Are Hot Dogs A Healthy Choice When Topped With Pickle, Tomato, & Onions?
This question was posed in the December 2019 edition of Tufts Health & Nutrition Letter. Initially I thought reposting this article was ridiculous because it seems obvious to me that the answer is “NO, adding a few vegetables to a hot dog doesn’t negate the unhealthy content of the hot dog.”
But then I remembered eating lunch with a friend recently who rationalized that chicken nachos were actually “pretty healthy” because they had chicken, beans, tomatoes and jalapeños. What he failed to consider was the fact that it’s mostly fried tortilla chips, a ton of cheese and refried beans.
Sure, the healthy ingredients that may be on top of nachos, hot dogs, bratwurst, or a greasy hamburger are healthy on their own, but don’t for a second believe that these ingredients make these high-fat, high-sodium and, as is the case with hot dogs and brats, highly processed meals a “healthy” dish. They most definitely are not!
So back to the hot dog question. Here’s what the Tufts’ article had to say about the health of a hot dog topped with a few vegetables.
Melissa Townsend, MS, RD, a research assistant at the Human Nutrition Research Center on Aging, answers: “Hot dogs are a type of processed meat, meaning they undergo a preservation process prior to being sold for consumption. Processed meats often have a higher saturated fat content and higher sodium content than other protein products, such as a chicken breast or a fish filet. Additionally, preservatives used in processed meats, such as nitrates, are associated with negative health effects. Research has shown that consumption of processed meat is associated with higher risk for cardiovascular disease, type 2 diabetes, obesity, chronic kidney disease, and some types of cancer. Unfortunately, adding fresh vegetables, like chopped lettuce, tomato, and onions, does not take away the risk factors associated with high consumption of processed meats.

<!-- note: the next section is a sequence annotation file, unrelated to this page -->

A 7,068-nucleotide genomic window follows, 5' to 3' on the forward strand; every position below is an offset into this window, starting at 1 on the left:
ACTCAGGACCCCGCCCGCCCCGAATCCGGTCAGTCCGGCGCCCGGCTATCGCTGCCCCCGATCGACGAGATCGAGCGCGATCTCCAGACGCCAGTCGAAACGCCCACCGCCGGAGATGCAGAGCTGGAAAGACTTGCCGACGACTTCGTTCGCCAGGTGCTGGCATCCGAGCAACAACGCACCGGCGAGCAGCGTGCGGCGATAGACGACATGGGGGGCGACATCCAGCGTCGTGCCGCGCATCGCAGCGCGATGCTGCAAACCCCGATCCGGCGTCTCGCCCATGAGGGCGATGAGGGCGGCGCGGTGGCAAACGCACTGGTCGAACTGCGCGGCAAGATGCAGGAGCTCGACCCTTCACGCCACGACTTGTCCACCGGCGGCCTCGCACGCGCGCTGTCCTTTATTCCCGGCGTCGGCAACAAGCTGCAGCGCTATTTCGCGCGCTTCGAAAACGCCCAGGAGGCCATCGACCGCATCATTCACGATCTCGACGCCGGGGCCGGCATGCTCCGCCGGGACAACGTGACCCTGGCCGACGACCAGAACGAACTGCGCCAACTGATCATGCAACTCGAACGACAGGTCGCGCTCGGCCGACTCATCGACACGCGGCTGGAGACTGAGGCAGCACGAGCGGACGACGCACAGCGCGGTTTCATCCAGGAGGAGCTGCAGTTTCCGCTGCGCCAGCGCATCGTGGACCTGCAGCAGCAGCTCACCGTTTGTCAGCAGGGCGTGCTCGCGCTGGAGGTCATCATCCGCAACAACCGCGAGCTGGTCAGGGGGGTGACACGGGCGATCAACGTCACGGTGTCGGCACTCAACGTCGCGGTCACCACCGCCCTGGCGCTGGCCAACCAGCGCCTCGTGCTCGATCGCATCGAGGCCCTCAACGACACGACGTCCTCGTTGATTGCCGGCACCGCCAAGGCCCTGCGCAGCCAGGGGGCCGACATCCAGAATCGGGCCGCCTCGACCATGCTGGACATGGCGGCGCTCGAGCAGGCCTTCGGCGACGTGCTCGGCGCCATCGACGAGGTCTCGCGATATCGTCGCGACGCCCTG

“Although the addition of fresh toppings to a hot dog may not make the hot dog itself “healthier,” eating fruit and vegetable side dishes can always help you create a healthier meal. As recommended by MyPlate—based on the 2015-2020 Dietary Guidelines for Americans—and the HNRCA MyPlate for Older Adults, half of your plate should be fruits and vegetables to promote an overall healthy dietary pattern that reduces the risk of developing chronic diseases. The next time you’re at an event where hot dogs or sausages are a staple, consider eating a half portion (particularly if they are of the jumbo variety) and fill up your plate with fruits and vegetables rather than other common sides like fries and chips, which can also be high in sodium.”
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